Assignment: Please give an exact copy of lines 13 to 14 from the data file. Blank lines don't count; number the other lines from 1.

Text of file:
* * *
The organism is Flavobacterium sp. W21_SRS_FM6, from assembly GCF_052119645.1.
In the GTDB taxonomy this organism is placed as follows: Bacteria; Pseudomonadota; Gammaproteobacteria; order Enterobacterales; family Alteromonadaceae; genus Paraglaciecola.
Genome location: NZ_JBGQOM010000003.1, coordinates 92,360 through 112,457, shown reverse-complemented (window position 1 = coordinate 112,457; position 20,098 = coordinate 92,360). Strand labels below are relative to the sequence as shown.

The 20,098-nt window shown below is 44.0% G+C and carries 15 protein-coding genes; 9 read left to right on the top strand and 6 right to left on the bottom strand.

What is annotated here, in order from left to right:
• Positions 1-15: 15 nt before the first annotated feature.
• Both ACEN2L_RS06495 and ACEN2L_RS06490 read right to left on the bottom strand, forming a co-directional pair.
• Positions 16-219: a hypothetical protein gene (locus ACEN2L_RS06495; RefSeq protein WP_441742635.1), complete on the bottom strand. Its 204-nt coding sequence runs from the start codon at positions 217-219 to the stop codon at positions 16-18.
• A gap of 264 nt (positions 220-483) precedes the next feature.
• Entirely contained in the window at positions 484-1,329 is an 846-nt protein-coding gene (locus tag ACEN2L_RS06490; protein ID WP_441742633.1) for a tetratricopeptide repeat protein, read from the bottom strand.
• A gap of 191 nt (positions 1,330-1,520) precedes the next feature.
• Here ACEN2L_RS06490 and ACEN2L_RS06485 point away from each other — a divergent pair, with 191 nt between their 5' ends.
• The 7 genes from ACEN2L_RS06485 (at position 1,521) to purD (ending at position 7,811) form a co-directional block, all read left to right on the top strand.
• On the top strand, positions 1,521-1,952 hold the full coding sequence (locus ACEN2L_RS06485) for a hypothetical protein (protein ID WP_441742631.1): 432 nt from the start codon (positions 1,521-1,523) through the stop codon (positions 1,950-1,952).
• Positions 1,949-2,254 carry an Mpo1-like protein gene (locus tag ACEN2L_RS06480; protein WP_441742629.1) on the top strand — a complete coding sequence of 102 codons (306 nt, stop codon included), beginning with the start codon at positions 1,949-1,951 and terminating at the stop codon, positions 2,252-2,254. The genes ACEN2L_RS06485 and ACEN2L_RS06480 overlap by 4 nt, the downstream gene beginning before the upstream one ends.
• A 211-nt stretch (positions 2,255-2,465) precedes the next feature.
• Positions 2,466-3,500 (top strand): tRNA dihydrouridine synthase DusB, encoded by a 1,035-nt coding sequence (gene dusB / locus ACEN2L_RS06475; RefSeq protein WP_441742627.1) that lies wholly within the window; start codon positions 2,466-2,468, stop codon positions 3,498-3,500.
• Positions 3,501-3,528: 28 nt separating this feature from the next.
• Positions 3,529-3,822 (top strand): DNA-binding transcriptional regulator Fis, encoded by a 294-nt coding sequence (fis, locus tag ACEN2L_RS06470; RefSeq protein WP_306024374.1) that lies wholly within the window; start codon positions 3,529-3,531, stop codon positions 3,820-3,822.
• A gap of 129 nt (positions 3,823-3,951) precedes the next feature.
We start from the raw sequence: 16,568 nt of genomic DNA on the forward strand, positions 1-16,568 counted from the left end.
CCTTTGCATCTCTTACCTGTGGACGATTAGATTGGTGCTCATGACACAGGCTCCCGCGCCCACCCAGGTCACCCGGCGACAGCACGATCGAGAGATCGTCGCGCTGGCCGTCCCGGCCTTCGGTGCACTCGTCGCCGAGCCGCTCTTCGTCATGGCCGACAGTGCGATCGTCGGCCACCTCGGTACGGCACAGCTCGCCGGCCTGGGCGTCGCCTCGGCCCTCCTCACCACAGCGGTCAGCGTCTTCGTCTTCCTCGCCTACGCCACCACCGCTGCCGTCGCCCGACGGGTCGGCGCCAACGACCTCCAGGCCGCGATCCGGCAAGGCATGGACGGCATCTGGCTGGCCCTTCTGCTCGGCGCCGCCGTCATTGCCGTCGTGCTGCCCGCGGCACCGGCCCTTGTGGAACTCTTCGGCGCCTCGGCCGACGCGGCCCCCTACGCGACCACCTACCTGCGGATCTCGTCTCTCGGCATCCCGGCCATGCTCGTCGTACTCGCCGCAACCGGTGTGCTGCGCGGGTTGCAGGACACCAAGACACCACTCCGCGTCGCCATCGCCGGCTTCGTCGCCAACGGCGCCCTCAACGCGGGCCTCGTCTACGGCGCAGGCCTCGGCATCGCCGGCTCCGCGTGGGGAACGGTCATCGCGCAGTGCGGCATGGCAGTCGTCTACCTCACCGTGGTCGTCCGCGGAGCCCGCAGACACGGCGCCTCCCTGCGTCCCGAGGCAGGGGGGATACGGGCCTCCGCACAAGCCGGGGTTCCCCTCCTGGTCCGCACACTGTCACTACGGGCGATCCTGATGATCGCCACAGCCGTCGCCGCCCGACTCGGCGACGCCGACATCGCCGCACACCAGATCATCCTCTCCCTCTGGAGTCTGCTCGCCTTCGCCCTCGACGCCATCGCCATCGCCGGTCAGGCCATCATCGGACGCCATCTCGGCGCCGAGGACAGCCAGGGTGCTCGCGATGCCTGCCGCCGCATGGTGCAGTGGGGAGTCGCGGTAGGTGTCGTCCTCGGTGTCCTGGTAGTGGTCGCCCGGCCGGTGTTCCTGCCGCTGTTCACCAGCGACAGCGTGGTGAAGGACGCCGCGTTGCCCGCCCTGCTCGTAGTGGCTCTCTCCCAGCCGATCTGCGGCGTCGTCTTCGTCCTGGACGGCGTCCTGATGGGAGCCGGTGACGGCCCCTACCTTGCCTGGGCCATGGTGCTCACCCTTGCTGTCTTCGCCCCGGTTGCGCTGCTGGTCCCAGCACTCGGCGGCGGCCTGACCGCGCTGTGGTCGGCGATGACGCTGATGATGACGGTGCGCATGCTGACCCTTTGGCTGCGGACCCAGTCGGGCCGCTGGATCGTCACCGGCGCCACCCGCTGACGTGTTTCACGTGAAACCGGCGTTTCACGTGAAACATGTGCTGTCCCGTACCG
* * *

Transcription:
• The 7 genes from ACEN2L_RS06485 (at position 1,521) to purD (ending at position 7,811) form a co-directional block, all read left to right on the top strand.
• On the top strand, positions 1,521-1,952 hold the full coding sequence (locus ACEN2L_RS06485) for a hypothetical protein (protein ID WP_441742631.1): 432 nt from the start codon (positions 1,521-1,523) through the stop codon (positions 1,950-1,952).